The extraordinary exemption: Kay makes PGA Tour history
COOLANGATTA and Tweed Heads Golf Club member Becky Kay will be the first woman to ever play in a professional male tournament in Queensland after winning a starting spot at next week's Queensland Open.
Kay, Australia's 19-year-old number-one ranked amateur from Palm Beach, shot a clutch 2-under off the back tees at Brisbane Golf Club to claim her spot in the Australasian PGA Tour event.
GOLF PRODIGY: Becky Kay is swinging for the fences
The 2-under round, which won her a tournament exemption alongside Sanctuary Cove's Mitchell Varley, was a play-off between the very best amateur golfers in the state, both male and female.
The achievement caps off a remarkable year for Kay, who finished sixth at the Amateur Golf World Cup and reeled off three straight amateur wins at the Riversdale Cup and the Queensland and Western Australian state championships.
It's a form-line that has her ready for the hype she will undoubtedly face heading into the tournament teeing-off at Brisbane Golf Club next Friday.
"It hasn't sunk in yet,” Kay said.
"I'm super nervous, but equally excited to see what I can do.”
Kay says her tournament goal is to make the cut. It might sound like a simple mentality, but if she is to succeed, the ex-Palm Beach/Currumbin High School student will be first female to ever make the cut in an Australasian PGA tour event.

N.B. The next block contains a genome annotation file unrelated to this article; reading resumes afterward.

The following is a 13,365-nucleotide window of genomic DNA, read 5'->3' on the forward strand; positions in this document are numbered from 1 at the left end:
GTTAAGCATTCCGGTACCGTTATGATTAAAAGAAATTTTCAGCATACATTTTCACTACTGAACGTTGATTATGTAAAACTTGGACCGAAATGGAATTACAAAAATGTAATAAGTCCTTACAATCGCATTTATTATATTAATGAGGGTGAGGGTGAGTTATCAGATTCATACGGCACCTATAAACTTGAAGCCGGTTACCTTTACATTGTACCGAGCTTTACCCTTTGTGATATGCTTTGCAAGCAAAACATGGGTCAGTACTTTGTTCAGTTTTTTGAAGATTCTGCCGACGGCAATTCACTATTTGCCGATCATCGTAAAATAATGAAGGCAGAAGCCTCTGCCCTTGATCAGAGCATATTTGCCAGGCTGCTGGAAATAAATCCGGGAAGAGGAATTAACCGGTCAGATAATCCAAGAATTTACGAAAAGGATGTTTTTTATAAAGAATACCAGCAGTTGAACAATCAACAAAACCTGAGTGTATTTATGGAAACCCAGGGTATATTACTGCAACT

"Making the cut would be huge,” said Kay, who has only ever played off the back (men's tees) on the course once.
"I'm keen to tee-off with the men who hit it 80 metres passed me...it'll be interesting to see how I go. I don't really know how I'm going to measure up.”
Although she'll be handicapped off the tee, Kay will rely on her precision at short range to gain strokes on the 132-player field and do what no woman has ever done before.
"I will be playing more conservative for sure.”
"I'll be further back than all the guys so it will be tough, so my short game better be firing.”
Whether or not she can get rolling, we'll have to wait and see. But what we know for sure is the teenager is not shy of the big stage.
At just the age of 16, Kay flagged her future stardom at the 2015 Australian Ladies Masters, where she chipped in for eagle on 18 to finish the low amateur.
Kay says, despite all the pomp and ceremony the next week is sure to bring and that her historic achievement deserves, the tournament will be another chance to learn about her own game.
"Being able to challenge myself to a higher level is the main thing,” she said.
"This will be an experience of its own. No matter what happens I think I'm going have so much fun with it.”